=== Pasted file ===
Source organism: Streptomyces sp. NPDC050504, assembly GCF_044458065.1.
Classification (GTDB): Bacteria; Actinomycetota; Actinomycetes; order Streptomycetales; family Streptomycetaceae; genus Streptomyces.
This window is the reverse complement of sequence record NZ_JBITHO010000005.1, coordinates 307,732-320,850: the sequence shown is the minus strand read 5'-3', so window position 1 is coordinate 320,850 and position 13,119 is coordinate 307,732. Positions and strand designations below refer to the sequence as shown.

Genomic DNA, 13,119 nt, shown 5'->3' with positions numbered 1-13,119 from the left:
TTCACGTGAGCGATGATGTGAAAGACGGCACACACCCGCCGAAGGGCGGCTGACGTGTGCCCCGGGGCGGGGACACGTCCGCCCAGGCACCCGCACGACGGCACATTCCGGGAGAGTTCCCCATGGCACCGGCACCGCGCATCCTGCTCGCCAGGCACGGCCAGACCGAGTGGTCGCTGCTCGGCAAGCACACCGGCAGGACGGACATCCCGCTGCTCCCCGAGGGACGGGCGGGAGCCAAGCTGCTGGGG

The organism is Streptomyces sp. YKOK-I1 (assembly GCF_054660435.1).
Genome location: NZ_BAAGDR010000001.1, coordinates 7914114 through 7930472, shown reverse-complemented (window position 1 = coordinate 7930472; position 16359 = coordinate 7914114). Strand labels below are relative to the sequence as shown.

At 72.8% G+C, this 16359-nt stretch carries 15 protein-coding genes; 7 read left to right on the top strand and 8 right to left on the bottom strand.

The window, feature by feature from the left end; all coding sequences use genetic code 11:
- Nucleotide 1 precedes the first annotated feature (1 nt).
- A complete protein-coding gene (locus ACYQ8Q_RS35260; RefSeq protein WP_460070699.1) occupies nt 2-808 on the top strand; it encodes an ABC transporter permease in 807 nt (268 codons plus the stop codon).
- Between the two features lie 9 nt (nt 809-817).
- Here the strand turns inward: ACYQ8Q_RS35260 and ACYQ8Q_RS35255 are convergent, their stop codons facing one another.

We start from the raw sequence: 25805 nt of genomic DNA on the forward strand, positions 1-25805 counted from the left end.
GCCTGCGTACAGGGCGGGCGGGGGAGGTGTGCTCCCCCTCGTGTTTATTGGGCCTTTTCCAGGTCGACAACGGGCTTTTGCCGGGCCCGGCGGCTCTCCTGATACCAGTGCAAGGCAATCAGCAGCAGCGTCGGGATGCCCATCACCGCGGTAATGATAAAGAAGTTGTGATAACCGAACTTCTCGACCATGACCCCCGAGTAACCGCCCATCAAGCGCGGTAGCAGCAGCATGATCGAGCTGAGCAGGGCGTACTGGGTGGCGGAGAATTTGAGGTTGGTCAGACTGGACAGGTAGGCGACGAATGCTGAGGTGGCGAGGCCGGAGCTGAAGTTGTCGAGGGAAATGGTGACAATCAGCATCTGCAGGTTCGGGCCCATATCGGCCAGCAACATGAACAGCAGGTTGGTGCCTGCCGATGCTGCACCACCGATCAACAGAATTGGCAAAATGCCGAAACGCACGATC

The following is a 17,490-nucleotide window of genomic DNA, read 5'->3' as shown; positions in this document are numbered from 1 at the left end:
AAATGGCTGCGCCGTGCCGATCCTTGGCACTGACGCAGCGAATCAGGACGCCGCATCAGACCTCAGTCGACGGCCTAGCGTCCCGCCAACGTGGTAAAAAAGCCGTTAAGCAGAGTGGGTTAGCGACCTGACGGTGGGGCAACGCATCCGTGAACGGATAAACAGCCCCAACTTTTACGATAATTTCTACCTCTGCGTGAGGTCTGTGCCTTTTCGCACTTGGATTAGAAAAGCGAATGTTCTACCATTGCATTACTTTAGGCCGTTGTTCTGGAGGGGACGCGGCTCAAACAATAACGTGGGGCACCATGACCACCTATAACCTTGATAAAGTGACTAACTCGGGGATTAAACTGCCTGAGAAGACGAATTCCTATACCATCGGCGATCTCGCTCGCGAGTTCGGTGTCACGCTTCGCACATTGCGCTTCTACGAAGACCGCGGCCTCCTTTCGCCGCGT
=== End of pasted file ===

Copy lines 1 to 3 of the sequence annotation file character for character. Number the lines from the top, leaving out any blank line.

Source organism: Streptomyces sp. NPDC050504, assembly GCF_044458065.1.
Classification (GTDB): Bacteria; Actinomycetota; Actinomycetes; order Streptomycetales; family Streptomycetaceae; genus Streptomyces.
This window is the reverse complement of sequence record NZ_JBITHO010000005.1, coordinates 307,732-320,850: the sequence shown is the minus strand read 5'-3', so window position 1 is coordinate 320,850 and position 13,119 is coordinate 307,732. Positions and strand designations below refer to the sequence as shown.